Scripture Memory Meditation | 1 Corinthians 15:58


Therefore, my dear brothers and sisters, be steadfast, immovable, always excelling in the Lord’s work, because you know that your labor in the Lord is not in vain.
1 Corinthians 15:58 (CSB)

Life is full of disappointment. How often have you put time and energy into something that came crumbling down? Maybe you lost the 20-page paper when your computer crashed. Maybe that project at work that you spent weeks working on was scrapped. Or maybe the child that you raised for 18 years passed away. Was the effort and labor that you did working on that paper or project or the 18 years of raising that child wasted? This verse addresses loss we experience in our lives.

In Chapter 15, Paul explains the gospel and the hope believers have in the resurrection. “Therefore” at the beginning of verse 58 points back to the climax of Chapter 15, verses 55-57: “Where, death, is your victory? Where, death, is your sting? The sting of death is sin, and the power of sin is the law. But thanks be to God, who gives us the victory [over death] through our Lord Jesus Christ.”

Paul explains the glorious truth that death is defeated for believers. Therefore—Because of this truth of the gospel, victory over death, and the hope of resurrection, Paul says to be steadfast and immovable. To be steadfast is to be unshakeable, to stand firm, not swaying by every passing doctrine, not shifting from the hope of the gospel (Col. 1:23). Don’t be tempted to place your hope in something other than the gospel, such as money, popularity, or another person. Believers are encouraged to be steadfast in the truth of the gospel and do the work of the Lord.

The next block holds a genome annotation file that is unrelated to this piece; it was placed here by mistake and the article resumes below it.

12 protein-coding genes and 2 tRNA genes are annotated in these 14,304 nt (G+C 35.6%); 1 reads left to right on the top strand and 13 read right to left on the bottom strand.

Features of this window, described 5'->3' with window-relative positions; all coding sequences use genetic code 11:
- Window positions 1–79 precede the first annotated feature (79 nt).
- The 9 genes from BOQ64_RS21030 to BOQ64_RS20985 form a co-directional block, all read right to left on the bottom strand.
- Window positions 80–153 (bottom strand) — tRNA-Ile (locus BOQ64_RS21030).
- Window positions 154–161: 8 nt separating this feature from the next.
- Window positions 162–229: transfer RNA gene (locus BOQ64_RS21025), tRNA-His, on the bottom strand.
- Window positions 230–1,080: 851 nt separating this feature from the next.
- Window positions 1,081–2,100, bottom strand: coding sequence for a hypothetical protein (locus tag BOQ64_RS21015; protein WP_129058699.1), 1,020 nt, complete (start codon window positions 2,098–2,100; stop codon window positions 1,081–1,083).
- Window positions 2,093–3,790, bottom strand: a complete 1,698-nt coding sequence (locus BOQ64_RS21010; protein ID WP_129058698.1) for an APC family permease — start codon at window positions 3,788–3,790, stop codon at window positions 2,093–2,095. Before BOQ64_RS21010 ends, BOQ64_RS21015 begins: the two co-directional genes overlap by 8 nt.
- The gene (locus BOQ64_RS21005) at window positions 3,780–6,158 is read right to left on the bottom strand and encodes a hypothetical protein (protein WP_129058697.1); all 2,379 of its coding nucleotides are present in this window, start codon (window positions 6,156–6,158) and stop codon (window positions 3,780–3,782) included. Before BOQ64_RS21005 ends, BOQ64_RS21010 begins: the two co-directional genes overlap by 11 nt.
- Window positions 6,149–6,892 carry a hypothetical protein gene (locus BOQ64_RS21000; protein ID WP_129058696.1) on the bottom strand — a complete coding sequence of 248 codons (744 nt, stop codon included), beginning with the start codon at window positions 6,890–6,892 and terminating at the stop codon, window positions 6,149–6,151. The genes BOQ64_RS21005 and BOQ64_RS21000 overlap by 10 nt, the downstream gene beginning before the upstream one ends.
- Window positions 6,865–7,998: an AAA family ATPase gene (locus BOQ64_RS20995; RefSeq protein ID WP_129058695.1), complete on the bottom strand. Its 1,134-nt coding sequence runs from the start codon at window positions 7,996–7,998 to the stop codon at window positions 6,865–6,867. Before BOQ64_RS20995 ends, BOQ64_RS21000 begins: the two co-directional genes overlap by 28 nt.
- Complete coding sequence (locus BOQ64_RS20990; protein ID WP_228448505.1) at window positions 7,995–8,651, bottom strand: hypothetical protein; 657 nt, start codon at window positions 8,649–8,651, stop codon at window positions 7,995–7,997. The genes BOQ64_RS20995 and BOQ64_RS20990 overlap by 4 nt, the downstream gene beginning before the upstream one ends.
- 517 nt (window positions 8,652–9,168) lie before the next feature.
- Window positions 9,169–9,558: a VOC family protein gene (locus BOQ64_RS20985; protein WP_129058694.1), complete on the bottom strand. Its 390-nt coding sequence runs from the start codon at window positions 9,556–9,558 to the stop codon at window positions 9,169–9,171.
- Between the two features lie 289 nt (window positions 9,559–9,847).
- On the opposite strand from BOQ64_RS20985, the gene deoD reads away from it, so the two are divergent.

The work of the Lord is not confined to being a pastor or a missionary. Teaching children, changing diapers, working hard at your job, mowing the lawn—whatever you do in the name of the Lord is the Lord’s work (Col. 3:17; 1 Cor. 10:31). Our work in the Lord is not in vain because death is defeated. The labor of raising a child, working on that paper or project is not in vain because our reward is not only in this life but in the life to come (Lk. 14:13-14).

Nothing that we do on Earth is futile or useless. The hope of resurrection should not lead us to only focus on the life to come, but it should lead to perseverance and an orientation to labor for the Lord in this world.

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